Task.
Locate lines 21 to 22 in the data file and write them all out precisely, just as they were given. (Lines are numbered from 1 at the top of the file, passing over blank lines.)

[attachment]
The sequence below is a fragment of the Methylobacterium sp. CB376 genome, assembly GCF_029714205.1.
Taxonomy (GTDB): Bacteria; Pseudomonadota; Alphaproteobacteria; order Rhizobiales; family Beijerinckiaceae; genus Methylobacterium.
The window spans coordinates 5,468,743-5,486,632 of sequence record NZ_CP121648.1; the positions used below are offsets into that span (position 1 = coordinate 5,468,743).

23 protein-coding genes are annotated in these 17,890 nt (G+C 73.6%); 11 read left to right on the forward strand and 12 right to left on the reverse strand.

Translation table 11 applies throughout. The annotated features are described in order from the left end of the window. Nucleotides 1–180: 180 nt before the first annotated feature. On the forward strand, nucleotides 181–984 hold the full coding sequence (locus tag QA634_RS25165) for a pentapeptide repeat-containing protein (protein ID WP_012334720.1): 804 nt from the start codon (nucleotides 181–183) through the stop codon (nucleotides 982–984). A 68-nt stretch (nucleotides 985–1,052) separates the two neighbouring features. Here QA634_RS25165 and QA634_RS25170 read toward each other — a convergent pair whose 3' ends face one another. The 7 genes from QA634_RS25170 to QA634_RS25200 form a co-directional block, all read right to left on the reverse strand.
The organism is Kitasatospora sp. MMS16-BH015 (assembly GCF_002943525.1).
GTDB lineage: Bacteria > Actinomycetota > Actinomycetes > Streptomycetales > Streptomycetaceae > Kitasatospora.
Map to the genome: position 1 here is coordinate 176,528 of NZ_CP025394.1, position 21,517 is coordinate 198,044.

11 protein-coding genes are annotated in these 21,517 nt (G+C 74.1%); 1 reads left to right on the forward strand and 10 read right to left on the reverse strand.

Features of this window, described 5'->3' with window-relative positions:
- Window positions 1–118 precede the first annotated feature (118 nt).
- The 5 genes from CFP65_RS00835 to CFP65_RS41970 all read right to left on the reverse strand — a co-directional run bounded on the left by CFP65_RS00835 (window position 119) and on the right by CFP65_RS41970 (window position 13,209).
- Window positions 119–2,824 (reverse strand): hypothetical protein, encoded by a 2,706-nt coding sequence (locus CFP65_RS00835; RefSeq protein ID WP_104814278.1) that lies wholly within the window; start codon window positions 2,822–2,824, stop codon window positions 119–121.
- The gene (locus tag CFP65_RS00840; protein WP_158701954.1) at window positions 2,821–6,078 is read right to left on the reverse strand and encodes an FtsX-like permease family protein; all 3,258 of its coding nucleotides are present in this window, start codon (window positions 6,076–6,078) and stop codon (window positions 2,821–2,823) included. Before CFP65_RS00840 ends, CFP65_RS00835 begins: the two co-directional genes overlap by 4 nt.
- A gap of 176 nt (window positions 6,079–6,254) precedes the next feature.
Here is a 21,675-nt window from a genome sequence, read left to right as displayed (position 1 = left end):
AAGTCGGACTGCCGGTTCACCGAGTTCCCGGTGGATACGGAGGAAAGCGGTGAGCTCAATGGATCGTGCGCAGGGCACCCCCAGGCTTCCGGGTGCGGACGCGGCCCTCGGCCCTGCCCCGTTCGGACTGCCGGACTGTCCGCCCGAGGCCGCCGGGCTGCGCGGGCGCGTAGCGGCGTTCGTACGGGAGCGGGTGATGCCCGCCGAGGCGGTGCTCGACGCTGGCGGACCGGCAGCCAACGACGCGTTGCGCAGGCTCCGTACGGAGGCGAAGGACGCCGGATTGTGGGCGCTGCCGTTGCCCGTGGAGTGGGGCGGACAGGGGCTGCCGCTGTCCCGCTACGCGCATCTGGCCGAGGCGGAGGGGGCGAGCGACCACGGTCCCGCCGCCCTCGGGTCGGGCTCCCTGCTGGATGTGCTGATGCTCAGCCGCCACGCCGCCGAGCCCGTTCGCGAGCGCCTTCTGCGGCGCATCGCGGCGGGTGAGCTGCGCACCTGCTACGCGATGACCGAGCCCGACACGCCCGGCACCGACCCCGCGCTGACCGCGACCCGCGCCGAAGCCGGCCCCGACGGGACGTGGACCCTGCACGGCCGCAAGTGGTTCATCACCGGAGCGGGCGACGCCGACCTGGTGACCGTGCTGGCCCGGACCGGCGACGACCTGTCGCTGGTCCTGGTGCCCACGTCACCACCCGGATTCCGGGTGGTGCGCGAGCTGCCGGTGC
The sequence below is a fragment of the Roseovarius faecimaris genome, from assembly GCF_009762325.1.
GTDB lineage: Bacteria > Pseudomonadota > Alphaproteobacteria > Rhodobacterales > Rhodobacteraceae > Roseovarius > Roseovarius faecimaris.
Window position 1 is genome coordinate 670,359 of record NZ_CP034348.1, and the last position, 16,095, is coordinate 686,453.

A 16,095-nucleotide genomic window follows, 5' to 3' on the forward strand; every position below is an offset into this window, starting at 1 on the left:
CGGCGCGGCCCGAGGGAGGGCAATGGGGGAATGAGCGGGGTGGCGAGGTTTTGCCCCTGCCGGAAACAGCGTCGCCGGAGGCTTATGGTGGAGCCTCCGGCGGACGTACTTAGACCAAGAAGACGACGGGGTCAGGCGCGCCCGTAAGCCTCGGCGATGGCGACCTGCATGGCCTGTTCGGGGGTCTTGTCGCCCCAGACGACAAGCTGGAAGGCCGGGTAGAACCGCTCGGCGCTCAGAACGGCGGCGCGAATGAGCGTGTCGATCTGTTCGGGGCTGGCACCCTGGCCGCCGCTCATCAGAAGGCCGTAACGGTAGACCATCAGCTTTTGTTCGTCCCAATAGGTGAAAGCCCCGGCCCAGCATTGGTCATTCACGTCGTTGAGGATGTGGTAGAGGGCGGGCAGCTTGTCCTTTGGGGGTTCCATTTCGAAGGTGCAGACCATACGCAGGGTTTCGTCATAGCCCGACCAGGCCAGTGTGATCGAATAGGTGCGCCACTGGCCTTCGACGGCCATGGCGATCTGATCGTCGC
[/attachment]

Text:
A 16,095-nucleotide genomic window follows, 5' to 3' on the forward strand; every position below is an offset into this window, starting at 1 on the left:
CGGCGCGGCCCGAGGGAGGGCAATGGGGGAATGAGCGGGGTGGCGAGGTTTTGCCCCTGCCGGAAACAGCGTCGCCGGAGGCTTATGGTGGAGCCTCCGGCGGACGTACTTAGACCAAGAAGACGACGGGGTCAGGCGCGCCCGTAAGCCTCGGCGATGGCGACCTGCATGGCCTGTTCGGGGGTCTTGTCGCCCCAGACGACAAGCTGGAAGGCCGGGTAGAACCGCTCGGCGCTCAGAACGGCGGCGCGAATGAGCGTGTCGATCTGTTCGGGGCTGGCACCCTGGCCGCCGCTCATCAGAAGGCCGTAACGGTAGACCATCAGCTTTTGTTCGTCCCAATAGGTGAAAGCCCCGGCCCAGCATTGGTCATTCACGTCGTTGAGGATGTGGTAGAGGGCGGGCAGCTTGTCCTTTGGGGGTTCCATTTCGAAGGTGCAGACCATACGCAGGGTTTCGTCATAGCCCGACCAGGCCAGTGTGATCGAATAGGTGCGCCACTGGCCTTCGACGGCCATGGCGATCTGATCGTCGC